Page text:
How Fashion Brands Can Use Instagram to Boost Brand Engagement and Online Presence

Love it or hate it, social media has become the power tool of communication for many fashion brands to influence consumer spending and buying habits – if used correctly. Many brands have embraced social media by acquiring more fans, followers, likes and shares. How? Simply by sharing content that is creative and specifically targets their audience. Ultimately, online fashion brands that want to improve web presence and brand recognition in the market need to implement social media into their strategy (Bowen and Ozuem, 2016).

Brands are either part of the conversation or they’re not and as a result, they’re either part of the decision-making cycle or they’re absent from the heart, mind, and actions of the connected customer. Solis (2011a)

So how does fashion brands use social media to make sure they’re part of the decision-making cycle?


Choosing the most effective social media platform to increase brand engagement

Engagement with Brands on Instagram is 10 times higher than Facebook, 54 times higher than Pinterest, and 84 times higher than Twitter (Brandwatch, 2016).

According to eMarketer (2016), 50% of brands are on Instagram, as a result, Instagram is the ‘King of Social’ with the highest engagement of 2.3% per follower as opposed to 0.2% engagement on Facebook. Engagement rates are crucial for fashion brands because it’s an excellent metric for brands to gauge as it takes into account consumer interactions and the number of followers. Brands are able to benchmark their performance against its competitors. Furthermore, engagement rates show that you as a brand are having meaningful communications with your target audience (Yang et al., 2016).


Top 200 Instagram brand channel accounts with the highest follower count: Fashion industry (51.5%). Source: (Mediakix, 2016)

Fashion brands that share content on Instagram are able to enjoy the benefits of being able to pull in a larger audience of 400m active users, versus Snapchat’s 100m. Additionally, Instagram also attracts a broader age range (Handley, 2016). It’s a no brainer, Instagram is the best platform to achieve high levels of engagement, especially when fashion brands rely on visuals!


Sharing creative content – What content works?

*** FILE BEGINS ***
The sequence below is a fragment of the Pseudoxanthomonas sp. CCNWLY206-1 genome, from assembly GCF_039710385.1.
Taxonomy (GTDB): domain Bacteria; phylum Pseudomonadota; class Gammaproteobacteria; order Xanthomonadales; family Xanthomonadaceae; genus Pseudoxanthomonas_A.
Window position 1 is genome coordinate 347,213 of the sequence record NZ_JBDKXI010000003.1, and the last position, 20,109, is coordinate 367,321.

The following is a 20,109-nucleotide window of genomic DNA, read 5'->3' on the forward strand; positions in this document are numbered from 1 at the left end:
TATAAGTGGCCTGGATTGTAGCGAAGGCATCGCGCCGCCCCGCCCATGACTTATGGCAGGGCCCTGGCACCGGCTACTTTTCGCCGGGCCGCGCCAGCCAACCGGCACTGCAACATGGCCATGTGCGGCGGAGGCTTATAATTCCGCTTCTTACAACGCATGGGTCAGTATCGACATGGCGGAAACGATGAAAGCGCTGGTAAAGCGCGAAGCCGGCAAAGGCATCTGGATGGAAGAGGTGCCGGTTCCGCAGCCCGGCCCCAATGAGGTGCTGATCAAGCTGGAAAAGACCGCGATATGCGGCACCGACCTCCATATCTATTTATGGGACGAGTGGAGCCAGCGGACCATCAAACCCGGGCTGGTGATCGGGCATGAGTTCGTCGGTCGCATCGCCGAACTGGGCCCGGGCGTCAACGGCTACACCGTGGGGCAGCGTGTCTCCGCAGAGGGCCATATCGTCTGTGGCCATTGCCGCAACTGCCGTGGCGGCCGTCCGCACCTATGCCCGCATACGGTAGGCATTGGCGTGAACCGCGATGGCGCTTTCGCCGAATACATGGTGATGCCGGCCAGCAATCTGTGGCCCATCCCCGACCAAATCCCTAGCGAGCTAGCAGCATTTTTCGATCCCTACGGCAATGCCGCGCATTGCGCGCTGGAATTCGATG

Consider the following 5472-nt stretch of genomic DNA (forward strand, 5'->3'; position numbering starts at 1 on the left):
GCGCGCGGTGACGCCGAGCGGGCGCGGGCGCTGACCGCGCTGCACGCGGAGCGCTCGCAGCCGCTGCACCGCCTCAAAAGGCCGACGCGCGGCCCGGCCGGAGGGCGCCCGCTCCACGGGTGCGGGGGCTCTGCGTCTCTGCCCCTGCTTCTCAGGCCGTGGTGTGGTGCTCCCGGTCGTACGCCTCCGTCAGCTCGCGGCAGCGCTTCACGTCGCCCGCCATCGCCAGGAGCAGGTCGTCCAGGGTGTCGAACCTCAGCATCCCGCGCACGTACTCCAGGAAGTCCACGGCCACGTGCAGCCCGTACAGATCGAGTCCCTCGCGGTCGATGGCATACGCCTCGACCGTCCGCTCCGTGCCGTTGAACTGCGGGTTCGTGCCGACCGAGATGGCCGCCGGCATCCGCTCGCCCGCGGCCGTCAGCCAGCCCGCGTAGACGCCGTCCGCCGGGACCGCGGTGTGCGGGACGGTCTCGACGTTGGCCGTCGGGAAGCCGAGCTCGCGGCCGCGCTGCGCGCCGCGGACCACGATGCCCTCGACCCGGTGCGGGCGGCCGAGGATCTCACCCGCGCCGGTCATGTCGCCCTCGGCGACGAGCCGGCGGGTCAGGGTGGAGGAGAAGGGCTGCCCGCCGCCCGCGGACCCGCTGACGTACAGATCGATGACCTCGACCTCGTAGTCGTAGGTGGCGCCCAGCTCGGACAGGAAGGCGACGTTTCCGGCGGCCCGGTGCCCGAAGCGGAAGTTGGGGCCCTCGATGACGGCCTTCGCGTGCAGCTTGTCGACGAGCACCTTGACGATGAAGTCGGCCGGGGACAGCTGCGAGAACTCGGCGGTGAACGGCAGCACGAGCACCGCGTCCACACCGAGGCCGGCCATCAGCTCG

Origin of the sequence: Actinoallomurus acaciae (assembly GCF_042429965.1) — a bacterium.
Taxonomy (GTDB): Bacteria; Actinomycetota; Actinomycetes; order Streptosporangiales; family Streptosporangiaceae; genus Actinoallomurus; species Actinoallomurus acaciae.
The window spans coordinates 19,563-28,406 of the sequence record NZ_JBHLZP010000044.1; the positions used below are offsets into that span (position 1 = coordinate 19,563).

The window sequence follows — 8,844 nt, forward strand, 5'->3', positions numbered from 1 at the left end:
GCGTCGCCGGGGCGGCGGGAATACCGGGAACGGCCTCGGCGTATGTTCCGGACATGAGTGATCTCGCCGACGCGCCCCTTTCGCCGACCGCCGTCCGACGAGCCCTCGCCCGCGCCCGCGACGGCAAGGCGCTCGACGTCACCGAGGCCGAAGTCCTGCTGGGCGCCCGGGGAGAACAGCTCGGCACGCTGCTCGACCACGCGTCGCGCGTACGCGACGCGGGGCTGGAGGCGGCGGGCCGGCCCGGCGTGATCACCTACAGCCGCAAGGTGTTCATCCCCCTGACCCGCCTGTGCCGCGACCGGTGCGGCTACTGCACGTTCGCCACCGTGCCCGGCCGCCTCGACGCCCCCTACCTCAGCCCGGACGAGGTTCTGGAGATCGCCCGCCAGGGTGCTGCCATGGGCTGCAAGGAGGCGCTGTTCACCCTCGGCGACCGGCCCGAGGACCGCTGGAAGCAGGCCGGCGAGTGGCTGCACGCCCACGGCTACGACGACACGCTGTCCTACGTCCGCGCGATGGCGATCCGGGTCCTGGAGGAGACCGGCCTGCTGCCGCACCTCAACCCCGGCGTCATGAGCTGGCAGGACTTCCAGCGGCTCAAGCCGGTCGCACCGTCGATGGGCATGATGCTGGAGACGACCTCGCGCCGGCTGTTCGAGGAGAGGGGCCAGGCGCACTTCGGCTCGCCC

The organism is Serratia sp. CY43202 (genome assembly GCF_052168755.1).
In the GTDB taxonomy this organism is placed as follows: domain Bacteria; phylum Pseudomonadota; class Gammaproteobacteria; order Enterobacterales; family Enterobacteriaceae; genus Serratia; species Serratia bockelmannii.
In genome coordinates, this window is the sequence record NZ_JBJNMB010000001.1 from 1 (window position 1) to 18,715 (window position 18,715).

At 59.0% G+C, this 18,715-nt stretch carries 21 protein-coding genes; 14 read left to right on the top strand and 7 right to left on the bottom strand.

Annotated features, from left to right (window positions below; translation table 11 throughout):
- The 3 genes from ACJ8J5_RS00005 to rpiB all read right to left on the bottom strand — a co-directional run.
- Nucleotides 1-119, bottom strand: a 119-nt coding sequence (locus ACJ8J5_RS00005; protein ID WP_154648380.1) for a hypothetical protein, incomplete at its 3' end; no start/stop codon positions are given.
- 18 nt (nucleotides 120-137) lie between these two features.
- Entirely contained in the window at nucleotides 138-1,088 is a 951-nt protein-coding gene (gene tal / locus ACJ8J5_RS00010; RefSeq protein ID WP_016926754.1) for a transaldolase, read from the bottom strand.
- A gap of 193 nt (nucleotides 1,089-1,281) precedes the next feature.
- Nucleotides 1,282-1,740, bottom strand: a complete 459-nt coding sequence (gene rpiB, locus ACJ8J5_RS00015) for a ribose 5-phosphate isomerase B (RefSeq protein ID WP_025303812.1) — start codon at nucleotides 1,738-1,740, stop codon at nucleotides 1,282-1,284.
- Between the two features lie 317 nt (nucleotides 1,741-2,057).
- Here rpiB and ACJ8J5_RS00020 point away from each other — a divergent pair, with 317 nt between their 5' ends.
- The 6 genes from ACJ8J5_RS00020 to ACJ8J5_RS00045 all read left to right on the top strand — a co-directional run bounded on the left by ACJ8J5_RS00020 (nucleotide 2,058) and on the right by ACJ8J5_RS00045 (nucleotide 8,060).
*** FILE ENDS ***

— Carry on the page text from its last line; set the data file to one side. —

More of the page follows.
Chaffey and Smith (2013) explain that the first step to engaging a community of potential customers is sharing content. So a simple update on Instagram will not necessarily engage your customers to your brand. The key is to include links with each post, make it fun and creative and most importantly co-creating value between your fashion brand and your followers. Its important that fashion brands utilise the platform by learning what the target audience responds to thus creating an effective content mix.


  1. Making Instagram Shoppable



Zara and Topshop have both included product reference numbers and links attached in the bios when posting content to entice active users to purchase their products and as a result this may increase web traffic.

  1. Creating inspiration

Fashion brands have reaped the benefits of turning to socially sourced images of fans posting about their products, generating high community engagement. ASOS have a separate Instagram account ‘ASSEENONME’ using the #asseenonme to inspire its followers to engage with the brand and creates an opportunity for them to be featured on the page encouraging them to share their style.

  1. Behind the scenes

The new function ‘Instagram stories’ has this amazing juxtaposition that allows fashion brands to tell a story besides the ‘polished visuals’. It provides a more authentic experience as it enables fashion brands to post what goes on behind the scenes. This allows followers to get close and personal, giving them a perspective of life at the brand.

Read more about Instagram Stories and watch Giovanna Battaglias Instagram story of Tom Ford’s fashion show:

How Instagram stories is putting the see now in Fashion month.

  1. Inspired Influencer Outreach